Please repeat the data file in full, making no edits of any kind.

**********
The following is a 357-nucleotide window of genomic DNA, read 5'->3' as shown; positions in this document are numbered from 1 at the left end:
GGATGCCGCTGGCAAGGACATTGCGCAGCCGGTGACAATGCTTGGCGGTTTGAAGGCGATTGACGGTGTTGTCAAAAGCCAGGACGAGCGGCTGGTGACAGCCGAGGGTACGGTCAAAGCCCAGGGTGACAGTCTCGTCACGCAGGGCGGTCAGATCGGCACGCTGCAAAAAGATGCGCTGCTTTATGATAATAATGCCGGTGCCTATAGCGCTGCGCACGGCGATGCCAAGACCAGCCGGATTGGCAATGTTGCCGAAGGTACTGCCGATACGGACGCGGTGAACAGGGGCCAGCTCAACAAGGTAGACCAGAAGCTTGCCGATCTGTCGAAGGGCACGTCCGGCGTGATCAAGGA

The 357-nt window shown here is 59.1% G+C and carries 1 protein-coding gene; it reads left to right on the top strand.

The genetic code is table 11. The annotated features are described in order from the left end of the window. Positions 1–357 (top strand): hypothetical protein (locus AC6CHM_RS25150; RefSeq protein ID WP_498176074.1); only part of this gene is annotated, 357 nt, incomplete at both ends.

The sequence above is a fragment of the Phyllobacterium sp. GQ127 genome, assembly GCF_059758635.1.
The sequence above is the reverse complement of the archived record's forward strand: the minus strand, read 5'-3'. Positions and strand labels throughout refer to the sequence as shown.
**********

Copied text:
The following is a 357-nucleotide window of genomic DNA, read 5'->3' as shown; positions in this document are numbered from 1 at the left end:
GGATGCCGCTGGCAAGGACATTGCGCAGCCGGTGACAATGCTTGGCGGTTTGAAGGCGATTGACGGTGTTGTCAAAAGCCAGGACGAGCGGCTGGTGACAGCCGAGGGTACGGTCAAAGCCCAGGGTGACAGTCTCGTCACGCAGGGCGGTCAGATCGGCACGCTGCAAAAAGATGCGCTGCTTTATGATAATAATGCCGGTGCCTATAGCGCTGCGCACGGCGATGCCAAGACCAGCCGGATTGGCAATGTTGCCGAAGGTACTGCCGATACGGACGCGGTGAACAGGGGCCAGCTCAACAAGGTAGACCAGAAGCTTGCCGATCTGTCGAAGGGCACGTCCGGCGTGATCAAGGA

The 357-nt window shown here is 59.1% G+C and carries 1 protein-coding gene; it reads left to right on the top strand.

The genetic code is table 11. The annotated features are described in order from the left end of the window. Positions 1–357 (top strand): hypothetical protein (locus AC6CHM_RS25150; RefSeq protein ID WP_498176074.1); only part of this gene is annotated, 357 nt, incomplete at both ends.

The sequence above is a fragment of the Phyllobacterium sp. GQ127 genome, assembly GCF_059758635.1.
The sequence above is the reverse complement of the archived record's forward strand: the minus strand, read 5'-3'. Positions and strand labels throughout refer to the sequence as shown.